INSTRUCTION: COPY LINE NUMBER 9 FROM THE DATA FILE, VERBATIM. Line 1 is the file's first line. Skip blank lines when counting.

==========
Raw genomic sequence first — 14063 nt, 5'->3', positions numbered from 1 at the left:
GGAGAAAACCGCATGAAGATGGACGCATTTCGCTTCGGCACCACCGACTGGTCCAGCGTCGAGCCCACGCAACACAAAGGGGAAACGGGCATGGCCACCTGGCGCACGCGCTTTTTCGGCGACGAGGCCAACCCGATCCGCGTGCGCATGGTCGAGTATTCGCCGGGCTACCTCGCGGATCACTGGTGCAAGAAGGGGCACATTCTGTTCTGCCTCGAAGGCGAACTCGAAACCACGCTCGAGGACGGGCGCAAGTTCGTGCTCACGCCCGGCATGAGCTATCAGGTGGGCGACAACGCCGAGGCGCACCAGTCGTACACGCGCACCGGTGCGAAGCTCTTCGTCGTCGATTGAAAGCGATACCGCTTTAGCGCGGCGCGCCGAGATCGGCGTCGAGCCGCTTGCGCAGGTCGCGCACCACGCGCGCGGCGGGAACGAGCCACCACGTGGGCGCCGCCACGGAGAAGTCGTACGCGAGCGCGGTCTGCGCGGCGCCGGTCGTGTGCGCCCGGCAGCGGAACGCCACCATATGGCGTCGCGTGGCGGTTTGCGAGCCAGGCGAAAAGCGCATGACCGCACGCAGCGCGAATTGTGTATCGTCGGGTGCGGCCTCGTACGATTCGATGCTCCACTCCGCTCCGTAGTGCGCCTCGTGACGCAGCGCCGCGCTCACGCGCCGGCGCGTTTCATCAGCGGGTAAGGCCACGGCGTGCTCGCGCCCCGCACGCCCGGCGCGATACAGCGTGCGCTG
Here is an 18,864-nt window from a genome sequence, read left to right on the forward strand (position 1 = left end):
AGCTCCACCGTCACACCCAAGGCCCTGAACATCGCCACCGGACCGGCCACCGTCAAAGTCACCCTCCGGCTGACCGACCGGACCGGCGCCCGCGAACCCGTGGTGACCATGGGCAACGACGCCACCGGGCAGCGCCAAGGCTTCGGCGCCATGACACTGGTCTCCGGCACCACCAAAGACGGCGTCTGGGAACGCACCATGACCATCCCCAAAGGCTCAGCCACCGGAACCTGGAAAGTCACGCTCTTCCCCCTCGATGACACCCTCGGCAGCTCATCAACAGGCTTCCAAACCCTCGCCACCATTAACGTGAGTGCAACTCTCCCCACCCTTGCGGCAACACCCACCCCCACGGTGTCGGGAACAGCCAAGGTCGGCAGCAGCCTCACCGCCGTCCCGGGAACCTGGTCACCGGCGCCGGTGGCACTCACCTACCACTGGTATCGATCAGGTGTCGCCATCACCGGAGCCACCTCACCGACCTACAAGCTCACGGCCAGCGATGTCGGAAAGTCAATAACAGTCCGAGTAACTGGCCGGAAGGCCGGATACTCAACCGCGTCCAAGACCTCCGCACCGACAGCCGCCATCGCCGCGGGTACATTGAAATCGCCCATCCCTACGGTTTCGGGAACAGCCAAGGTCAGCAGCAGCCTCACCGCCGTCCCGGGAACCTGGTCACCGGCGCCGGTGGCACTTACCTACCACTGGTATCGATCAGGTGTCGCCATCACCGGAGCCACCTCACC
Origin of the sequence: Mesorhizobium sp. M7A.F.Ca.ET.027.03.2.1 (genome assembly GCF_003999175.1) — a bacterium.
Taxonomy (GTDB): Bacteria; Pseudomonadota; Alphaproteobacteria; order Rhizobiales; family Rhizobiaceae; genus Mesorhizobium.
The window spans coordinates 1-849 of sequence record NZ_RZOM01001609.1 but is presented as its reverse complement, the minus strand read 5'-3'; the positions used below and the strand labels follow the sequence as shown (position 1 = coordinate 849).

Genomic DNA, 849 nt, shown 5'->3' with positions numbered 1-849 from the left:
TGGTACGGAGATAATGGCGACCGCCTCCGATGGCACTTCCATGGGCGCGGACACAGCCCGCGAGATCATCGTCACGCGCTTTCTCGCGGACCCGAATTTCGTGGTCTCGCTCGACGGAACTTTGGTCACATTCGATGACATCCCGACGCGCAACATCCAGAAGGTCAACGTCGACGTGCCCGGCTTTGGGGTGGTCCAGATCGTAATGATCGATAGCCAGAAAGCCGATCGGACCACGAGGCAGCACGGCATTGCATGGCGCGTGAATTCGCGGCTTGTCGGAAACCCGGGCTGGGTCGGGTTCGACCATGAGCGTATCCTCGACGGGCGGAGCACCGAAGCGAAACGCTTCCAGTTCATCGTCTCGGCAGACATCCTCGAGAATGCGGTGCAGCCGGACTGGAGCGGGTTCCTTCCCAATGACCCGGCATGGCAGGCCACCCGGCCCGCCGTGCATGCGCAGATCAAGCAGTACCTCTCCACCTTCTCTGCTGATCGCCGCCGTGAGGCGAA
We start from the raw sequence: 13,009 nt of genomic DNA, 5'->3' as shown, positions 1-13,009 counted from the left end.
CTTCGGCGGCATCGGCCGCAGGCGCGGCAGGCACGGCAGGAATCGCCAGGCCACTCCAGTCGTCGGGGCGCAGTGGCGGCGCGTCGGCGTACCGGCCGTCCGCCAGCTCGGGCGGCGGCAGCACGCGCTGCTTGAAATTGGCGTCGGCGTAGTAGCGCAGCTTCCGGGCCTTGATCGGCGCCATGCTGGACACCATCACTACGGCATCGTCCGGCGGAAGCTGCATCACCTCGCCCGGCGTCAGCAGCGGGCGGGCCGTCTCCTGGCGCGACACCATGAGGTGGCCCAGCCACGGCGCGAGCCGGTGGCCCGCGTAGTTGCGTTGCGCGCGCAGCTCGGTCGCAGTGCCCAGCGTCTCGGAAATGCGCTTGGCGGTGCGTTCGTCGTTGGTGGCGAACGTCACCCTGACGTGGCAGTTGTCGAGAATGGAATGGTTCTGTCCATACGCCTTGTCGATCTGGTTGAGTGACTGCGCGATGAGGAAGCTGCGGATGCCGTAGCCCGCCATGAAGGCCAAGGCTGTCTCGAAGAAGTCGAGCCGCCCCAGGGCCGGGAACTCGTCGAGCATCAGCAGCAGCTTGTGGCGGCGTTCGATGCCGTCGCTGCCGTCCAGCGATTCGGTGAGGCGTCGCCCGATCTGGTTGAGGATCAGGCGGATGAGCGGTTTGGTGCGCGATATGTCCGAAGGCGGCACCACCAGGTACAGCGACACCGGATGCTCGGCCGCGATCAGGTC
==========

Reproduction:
TGGTACGGAGATAATGGCGACCGCCTCCGATGGCACTTCCATGGGCGCGGACACAGCCCGCGAGATCATCGTCACGCGCTTTCTCGCGGACCCGAATTTCGTGGTCTCGCTCGACGGAACTTTGGTCACATTCGATGACATCCCGACGCGCAACATCCAGAAGGTCAACGTCGACGTGCCCGGCTTTGGGGTGGTCCAGATCGTAATGATCGATAGCCAGAAAGCCGATCGGACCACGAGGCAGCACGGCATTGCATGGCGCGTGAATTCGCGGCTTGTCGGAAACCCGGGCTGGGTCGGGTTCGACCATGAGCGTATCCTCGACGGGCGGAGCACCGAAGCGAAACGCTTCCAGTTCATCGTCTCGGCAGACATCCTCGAGAATGCGGTGCAGCCGGACTGGAGCGGGTTCCTTCCCAATGACCCGGCATGGCAGGCCACCCGGCCCGCCGTGCATGCGCAGATCAAGCAGTACCTCTCCACCTTCTCTGCTGATCGCCGCCGTGAGGCGAA